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…appraiser who claims to NOT SIGN any kind of appraiser employment agreement with an Indemnity Clause in it…
This essay is not positioned as a promotion of AMC’s, which after writing to the end I realized some may believe. I don’t like the AMC business model. But for the time being, we are stuck with AMC’s if one desires to work in the mortgage lending arena. However, some lenders are beginning to realize the AMC business model is proving unworkable and unwieldy, and are moving back to direct assignment placement, or use one of the available ‘portals’ to distribute and accept assignments and reports.
I decided to write this essay today, 9/12/2018, after having a ‘discussion’ with another appraiser who claims to NOT SIGN any kind of appraiser employment agreement with an Indemnity Clause in it. The appraiser gave me a copy of aUser Agreement an AMC wants their panel appraisers to sign. I will show you the actual Indemnity Clause from it below.
If that’s also your position as an appraisal business owner – to not sign an agreement with an Indemnity Clause – prepare to get less work, possibly retire, or move onto something else to do in life. Flipping burgers or being a ‘for hire’ driver come to mind.
The fact is, Indemnity Clauses, plain and simple, protect the ‘employer’ from the bad actions of the other party, whether that person is an employee or independent contractor, as are most appraisers. Almost all employment agreements for any kind of business have such a clause.
Before discussing this further, let me offer this perspective: most appraisers who are in business for themselves generally have very little actual prior business experience. Most often, appraisers have never started, owned or managed a business. Fewer have any kind of specialized education in business. Most appraisers I have met moved into the appraising profession after being an EMPLOYEE in some other kind of business, but not a manager. Employees take orders and provide services. Seldom do employees make decisions that affect the overall business operation.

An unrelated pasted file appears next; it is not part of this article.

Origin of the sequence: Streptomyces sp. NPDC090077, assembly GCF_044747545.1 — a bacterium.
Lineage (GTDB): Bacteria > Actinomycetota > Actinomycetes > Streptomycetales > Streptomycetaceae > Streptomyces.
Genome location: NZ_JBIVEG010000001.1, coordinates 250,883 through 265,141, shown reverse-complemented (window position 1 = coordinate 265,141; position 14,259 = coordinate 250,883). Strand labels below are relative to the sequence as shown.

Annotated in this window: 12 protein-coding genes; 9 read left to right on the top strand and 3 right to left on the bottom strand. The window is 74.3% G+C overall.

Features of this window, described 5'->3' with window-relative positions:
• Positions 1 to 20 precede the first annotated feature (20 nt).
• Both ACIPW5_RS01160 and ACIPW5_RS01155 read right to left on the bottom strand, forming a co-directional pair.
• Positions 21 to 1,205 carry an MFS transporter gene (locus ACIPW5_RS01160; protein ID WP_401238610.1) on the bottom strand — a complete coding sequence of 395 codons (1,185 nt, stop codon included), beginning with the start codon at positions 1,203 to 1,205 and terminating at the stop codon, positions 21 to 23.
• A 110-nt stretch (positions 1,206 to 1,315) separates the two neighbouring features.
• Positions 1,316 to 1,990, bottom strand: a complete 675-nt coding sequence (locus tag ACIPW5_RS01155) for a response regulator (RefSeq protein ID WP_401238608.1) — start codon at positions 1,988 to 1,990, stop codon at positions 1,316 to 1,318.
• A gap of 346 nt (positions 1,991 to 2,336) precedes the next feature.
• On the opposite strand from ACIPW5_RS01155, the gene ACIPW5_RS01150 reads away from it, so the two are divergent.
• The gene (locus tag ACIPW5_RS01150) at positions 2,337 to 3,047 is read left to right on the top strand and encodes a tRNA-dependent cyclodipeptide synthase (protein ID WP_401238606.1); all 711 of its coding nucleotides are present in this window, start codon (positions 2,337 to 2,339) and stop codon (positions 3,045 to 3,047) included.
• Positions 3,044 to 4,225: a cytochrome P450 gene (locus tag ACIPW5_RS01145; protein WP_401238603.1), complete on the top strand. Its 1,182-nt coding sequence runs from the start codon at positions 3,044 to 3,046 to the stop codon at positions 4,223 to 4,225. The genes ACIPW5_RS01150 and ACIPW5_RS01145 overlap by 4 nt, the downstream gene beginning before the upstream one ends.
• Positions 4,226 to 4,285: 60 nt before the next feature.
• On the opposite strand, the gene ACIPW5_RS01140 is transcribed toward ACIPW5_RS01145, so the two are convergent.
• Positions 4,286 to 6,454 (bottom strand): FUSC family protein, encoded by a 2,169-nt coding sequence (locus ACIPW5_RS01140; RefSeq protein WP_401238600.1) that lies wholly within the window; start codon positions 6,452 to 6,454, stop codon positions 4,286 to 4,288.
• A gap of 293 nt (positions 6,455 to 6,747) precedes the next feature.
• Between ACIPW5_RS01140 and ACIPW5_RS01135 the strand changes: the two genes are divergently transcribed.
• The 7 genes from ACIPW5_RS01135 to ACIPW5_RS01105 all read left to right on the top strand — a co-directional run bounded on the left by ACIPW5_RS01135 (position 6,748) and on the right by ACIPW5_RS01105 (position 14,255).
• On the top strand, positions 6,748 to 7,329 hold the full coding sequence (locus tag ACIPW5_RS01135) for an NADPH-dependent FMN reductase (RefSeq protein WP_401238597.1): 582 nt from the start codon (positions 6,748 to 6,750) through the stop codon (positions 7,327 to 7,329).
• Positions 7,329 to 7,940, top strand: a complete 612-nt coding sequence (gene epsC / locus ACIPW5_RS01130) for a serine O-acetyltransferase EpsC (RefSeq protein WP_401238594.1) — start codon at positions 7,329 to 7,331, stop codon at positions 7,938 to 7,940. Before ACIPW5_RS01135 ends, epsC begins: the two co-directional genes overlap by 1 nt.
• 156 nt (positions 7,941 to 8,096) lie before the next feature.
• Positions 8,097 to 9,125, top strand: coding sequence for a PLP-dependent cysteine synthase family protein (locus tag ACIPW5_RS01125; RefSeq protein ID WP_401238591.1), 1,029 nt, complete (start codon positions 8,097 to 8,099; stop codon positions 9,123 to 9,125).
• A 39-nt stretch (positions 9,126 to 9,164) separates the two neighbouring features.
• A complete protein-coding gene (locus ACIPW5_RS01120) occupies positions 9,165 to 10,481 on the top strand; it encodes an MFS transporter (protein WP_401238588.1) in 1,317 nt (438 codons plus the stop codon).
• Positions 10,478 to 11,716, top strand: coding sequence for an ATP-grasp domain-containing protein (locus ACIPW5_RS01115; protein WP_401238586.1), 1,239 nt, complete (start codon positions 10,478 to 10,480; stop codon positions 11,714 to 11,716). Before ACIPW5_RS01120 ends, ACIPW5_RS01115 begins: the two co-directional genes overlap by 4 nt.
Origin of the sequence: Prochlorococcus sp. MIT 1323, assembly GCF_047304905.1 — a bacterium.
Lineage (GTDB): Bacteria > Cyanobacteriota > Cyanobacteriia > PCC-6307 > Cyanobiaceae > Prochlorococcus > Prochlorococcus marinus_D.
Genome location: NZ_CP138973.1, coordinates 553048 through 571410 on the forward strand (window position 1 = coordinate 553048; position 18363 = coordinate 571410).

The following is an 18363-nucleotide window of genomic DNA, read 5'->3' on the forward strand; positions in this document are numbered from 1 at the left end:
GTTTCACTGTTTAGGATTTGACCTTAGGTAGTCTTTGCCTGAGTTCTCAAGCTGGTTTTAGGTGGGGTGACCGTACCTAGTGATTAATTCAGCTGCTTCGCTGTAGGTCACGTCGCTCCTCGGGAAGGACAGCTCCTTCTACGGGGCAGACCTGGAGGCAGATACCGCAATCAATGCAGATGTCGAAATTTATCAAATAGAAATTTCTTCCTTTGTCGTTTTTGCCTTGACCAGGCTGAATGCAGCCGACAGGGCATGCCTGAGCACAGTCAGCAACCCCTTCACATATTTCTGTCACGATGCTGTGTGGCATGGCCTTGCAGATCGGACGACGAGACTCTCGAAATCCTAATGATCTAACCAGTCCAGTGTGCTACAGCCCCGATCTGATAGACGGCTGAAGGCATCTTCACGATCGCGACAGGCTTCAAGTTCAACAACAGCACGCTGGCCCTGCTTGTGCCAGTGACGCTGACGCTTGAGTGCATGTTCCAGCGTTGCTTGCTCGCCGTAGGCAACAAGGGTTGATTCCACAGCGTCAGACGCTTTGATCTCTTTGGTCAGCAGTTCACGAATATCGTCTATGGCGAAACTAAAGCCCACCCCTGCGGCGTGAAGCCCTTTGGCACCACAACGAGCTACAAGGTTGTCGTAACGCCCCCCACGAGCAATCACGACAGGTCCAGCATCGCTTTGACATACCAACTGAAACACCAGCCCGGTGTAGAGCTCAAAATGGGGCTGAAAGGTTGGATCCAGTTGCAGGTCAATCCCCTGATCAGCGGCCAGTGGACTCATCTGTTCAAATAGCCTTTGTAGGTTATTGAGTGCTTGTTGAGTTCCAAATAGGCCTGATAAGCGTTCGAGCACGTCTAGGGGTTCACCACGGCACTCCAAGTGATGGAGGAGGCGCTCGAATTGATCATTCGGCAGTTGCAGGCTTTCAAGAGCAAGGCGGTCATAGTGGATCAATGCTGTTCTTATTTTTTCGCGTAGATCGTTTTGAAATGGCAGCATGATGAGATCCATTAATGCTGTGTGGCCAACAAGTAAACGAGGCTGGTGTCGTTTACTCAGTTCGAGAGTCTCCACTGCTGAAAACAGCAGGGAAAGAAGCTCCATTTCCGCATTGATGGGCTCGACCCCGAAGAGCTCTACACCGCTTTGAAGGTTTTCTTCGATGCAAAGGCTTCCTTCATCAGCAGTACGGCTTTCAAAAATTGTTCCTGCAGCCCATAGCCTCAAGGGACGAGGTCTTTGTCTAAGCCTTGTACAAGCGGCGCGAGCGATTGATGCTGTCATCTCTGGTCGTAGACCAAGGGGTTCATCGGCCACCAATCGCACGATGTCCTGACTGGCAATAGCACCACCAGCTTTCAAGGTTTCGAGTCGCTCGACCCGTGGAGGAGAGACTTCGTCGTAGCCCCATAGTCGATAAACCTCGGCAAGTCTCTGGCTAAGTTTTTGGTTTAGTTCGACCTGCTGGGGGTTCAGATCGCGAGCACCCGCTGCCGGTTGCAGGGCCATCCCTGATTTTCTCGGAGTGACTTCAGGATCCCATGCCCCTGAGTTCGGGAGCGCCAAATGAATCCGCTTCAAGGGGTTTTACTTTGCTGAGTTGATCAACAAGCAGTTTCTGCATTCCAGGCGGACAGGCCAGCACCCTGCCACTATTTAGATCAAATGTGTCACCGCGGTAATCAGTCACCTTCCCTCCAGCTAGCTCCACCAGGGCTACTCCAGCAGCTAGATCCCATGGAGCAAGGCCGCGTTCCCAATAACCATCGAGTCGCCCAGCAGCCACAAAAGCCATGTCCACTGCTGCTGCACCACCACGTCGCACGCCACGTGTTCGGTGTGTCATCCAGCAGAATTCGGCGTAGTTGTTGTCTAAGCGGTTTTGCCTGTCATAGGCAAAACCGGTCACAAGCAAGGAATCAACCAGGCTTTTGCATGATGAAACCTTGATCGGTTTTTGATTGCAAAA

The fact that appraisers with limited actual prior business experience are fearful of Indemnity Clauses is understood,.
Let me also say that I’m not a lawyer, and don’t act as one on TV. But over my working life, I have owned and operated 4 businesses and was the general manager of another one. This started with a paper route when in elementary and middle schools, and is now as the owner of two appraisal related businesses at age 71.5. I also READ these clauses, and can comprehend what they say.
Indemnity Clauses nowadays say that if YOU mess up, you will protect (Indemnify) the Employer (such as an AMC) from YOUR bad actions as an appraiser. That is fair and reasonable. It makes your behavior accountable. These are common and not to be feared.
The AMC’s Indemnity Clause is below. Because it is written in legalize, including a page of ‘definitions’ for various words in the entire Agreement, I have changed ‘User’ to “Appraiser.” I have also redacted the actual AMC name. The ‘Purchaser’ is the AMC’s lender client. This Clause references other parts of the Agreement, which I have not included. Just to make it easier to read, I have separated the sentences:
Again, this kind of Indemnity Clause is common. It is part of normal business relationships, everywhere. Although many AMC/Appraiser employment agreements don’t come with 19 pages written in legalize – which many appraisers have trouble digesting.
After reading, and comprehending, the Clause above, and you still won’t sign it, you might want to notify area appraisers that they can expect to see an uptick in potential business from the AMC. Then toss your clipboard onto the campfire, smash your laser measurer with a sledge hammer, and back out of appraisal work. Oh… and also notify the AMC about your position.